"Oil and a white onion are needed."

Translation:Il faut de l'huile et un oignon blanc.

April 3, 2018

This discussion is locked.

  • 1893

Why is "on a besoin d'huile et d'un oignon blanc"

but not

on a besoin de l'huile et d'un oignon blanc

To compare: The "il faut de " form answer uses "de l'huile et une oignon" with only one "de", and with "de l".


a) "On a besoin d'huile et d'un oignon."

"D'huile" is correct whereas "de l'huile" is not because "de" is being used as a preposition in this instance. When "de" is used as a preposition preceding an indefinite noun, the article (le, la or l') doesn't appear with the noun.

Note that in "de l'huile," since "de" is to be interpreted as a preposition (rather than as part of the indefinite article "de l'"), "on a besoin de l'huile" would translate as "we need the oil." But that's not what we're trying to say; we simply want to say "we need oil," because we're not referring to any specific oil. To achieve this, we say "d'huile" and not "de l'huile."

Note also that "de" appears before "un oignon" in the sentence "on a besoin d'huile et d'un oignon," because it's being used as a preposition—and being repeated before each noun in a bid for meticulous grammar.

b) "Il faut de l'huile et un oignon."

As opposed to the example above with "on a besoin," the word "de" in "il faut de l'huile" is not used as a preposition. In this case, it's part of the indefinite article "de l'" connected with "huile," as in "de l'huile" (some oil). Hence why the word "de" does not and should not appear before "un oignon"; "un" is the indefinite article for "oignon" and that's all we need here. Note how "un" mirrors the use of "de l'" as an indefinite article.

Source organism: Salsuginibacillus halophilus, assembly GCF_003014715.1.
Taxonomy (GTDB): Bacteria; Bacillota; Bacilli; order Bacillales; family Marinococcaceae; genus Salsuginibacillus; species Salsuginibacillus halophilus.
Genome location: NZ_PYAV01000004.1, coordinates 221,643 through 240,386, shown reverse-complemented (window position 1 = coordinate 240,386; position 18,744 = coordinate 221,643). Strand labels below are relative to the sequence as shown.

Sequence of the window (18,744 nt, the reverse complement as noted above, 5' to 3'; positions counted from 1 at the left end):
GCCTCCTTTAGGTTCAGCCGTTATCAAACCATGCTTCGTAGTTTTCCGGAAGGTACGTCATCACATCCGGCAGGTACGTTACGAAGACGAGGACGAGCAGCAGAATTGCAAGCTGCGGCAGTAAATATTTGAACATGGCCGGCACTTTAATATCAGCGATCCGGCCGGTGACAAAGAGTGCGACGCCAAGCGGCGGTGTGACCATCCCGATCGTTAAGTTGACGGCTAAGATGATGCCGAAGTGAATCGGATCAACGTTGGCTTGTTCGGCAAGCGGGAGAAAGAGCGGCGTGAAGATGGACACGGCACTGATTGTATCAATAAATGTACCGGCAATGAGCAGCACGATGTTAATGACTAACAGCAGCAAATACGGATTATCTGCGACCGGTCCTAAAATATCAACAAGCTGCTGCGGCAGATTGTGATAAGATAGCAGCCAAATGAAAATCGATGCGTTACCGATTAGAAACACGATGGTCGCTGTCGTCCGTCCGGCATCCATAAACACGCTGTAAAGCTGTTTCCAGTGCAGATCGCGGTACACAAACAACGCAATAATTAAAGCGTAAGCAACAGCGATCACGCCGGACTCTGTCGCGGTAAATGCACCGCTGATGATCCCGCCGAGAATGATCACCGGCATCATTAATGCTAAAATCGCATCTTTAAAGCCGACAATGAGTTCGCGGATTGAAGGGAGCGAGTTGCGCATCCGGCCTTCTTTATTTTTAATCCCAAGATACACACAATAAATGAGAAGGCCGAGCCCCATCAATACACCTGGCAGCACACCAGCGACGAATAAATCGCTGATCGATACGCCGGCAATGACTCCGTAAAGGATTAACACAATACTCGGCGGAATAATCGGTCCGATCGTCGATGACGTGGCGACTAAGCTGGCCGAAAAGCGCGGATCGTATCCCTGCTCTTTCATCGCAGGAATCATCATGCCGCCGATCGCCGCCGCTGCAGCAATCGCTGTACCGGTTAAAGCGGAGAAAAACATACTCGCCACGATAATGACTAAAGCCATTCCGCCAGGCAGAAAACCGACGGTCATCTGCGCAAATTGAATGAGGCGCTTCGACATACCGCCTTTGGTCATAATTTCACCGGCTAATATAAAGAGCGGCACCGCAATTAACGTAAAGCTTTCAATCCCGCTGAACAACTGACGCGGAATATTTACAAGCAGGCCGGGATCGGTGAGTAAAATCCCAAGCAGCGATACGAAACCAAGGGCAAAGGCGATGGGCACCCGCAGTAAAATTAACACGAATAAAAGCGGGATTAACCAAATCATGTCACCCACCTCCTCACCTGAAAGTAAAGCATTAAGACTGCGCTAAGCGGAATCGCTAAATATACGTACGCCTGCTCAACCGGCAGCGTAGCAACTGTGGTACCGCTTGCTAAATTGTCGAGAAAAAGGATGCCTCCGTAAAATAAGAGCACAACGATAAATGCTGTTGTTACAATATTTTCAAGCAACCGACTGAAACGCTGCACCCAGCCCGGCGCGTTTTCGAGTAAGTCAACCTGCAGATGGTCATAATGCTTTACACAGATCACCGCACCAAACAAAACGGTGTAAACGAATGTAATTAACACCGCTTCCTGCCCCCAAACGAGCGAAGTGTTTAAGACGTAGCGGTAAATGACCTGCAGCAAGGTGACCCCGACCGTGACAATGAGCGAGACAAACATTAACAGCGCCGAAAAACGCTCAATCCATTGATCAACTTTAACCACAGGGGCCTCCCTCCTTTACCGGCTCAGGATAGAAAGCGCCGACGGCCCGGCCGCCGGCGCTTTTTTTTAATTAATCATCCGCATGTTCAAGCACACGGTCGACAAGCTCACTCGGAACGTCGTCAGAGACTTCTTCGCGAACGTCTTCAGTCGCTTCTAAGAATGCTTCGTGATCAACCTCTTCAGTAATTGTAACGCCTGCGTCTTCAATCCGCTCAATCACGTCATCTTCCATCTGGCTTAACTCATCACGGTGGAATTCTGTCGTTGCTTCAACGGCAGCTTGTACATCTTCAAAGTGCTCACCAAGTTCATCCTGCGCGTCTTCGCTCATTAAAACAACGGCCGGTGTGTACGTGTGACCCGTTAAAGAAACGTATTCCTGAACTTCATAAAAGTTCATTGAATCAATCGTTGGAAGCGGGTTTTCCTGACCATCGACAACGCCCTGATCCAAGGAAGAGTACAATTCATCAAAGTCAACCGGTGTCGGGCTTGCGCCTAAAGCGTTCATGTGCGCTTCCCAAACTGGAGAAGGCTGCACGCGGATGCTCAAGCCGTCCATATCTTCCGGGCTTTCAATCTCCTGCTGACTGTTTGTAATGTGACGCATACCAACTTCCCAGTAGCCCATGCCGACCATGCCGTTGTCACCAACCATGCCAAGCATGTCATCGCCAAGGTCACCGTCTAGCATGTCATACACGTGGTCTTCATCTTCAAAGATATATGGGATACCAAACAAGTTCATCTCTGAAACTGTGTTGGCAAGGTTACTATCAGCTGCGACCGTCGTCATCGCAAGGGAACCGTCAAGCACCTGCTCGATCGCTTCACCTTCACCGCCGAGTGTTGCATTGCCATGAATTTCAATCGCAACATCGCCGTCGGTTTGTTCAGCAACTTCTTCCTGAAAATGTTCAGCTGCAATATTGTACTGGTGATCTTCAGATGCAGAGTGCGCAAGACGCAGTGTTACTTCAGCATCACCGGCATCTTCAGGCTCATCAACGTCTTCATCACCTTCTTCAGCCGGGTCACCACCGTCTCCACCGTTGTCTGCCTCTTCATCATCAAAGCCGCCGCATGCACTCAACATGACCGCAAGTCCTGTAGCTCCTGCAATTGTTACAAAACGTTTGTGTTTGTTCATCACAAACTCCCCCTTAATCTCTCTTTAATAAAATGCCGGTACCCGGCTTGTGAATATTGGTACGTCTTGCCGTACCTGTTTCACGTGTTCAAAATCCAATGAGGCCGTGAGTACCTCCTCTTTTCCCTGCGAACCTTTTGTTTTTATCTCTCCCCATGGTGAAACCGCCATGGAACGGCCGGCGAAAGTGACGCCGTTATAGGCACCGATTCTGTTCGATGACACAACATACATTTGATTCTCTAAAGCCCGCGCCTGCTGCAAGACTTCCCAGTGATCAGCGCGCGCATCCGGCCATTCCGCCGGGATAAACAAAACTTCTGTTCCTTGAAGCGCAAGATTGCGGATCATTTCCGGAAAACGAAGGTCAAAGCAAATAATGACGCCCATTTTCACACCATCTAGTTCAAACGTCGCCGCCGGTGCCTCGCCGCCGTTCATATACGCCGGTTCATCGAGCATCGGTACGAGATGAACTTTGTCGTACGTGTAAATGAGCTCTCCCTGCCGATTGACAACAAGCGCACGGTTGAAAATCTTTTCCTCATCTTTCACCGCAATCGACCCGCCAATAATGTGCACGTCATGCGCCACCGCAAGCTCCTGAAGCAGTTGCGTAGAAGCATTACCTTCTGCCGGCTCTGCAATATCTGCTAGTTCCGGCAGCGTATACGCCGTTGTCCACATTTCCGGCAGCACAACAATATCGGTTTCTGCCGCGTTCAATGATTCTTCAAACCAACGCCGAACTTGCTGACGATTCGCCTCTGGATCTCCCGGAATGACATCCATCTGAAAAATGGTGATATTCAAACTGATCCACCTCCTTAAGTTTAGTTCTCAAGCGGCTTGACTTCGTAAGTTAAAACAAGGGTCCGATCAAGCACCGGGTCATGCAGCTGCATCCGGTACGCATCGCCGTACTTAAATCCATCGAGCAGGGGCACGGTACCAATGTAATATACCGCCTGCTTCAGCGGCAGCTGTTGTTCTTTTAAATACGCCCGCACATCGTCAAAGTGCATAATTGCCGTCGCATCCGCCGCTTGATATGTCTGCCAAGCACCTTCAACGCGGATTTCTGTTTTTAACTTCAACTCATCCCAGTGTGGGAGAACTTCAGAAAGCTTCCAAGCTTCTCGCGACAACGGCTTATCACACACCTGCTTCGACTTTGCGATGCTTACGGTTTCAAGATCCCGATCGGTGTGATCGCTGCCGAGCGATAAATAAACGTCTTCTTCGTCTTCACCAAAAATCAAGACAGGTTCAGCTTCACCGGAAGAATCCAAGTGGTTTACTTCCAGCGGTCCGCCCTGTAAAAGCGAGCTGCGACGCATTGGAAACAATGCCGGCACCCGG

• 1893

Thank you Lyn. I am still confused:

a). It has always been told that French always requires "le" before nouns while English does not. "d'huile" means no le. That is the point confusing me.

b). "Il faut de l'huile et un oignon." -- should we have another "de" before "un oignon blanc"?


This is a very confusing sentence, when in English it's passive tense, not present. On top of it, Duolingo translated this sentence as "De l'huile et un oignon blanc sont nécessaires."


Totally baffled here, where does 'Il faut' come from?


Falloir - to be necessary.


I had the sentence absolutely. Correct yet was told it was incorrect. Every word was exactly matched with the French interrupretatiin


Just because the words were exactly matched with the interpretation, it does not mean they are in the right order. I have done this a lot and am still finding it hard to learn where to put the French words as opposed to where they would be in English, as you must be too (assuming that English is your native language). Or, if you feel confident that you got it correct and Duolingo refused the translation, then report it. Also, *interpretation.


l'huile et un oignon blanc sont nécessaires. Is that acceptable or it has to star wit h a de??


Is it correct to say "Elle faut de l'huile et un oignon blanc"?


Duolingo doesn't like "Il faut un oignon blanc et de l'huile". I had previously translated this sentence as "Il faut un oignon blanc et l'huile", again, a version Duolingo did not like. I had also tried "Il faut un oignon blanc et d'huile", again unsuccesfully. Why can I not have the onion before the oil as in the English wording?

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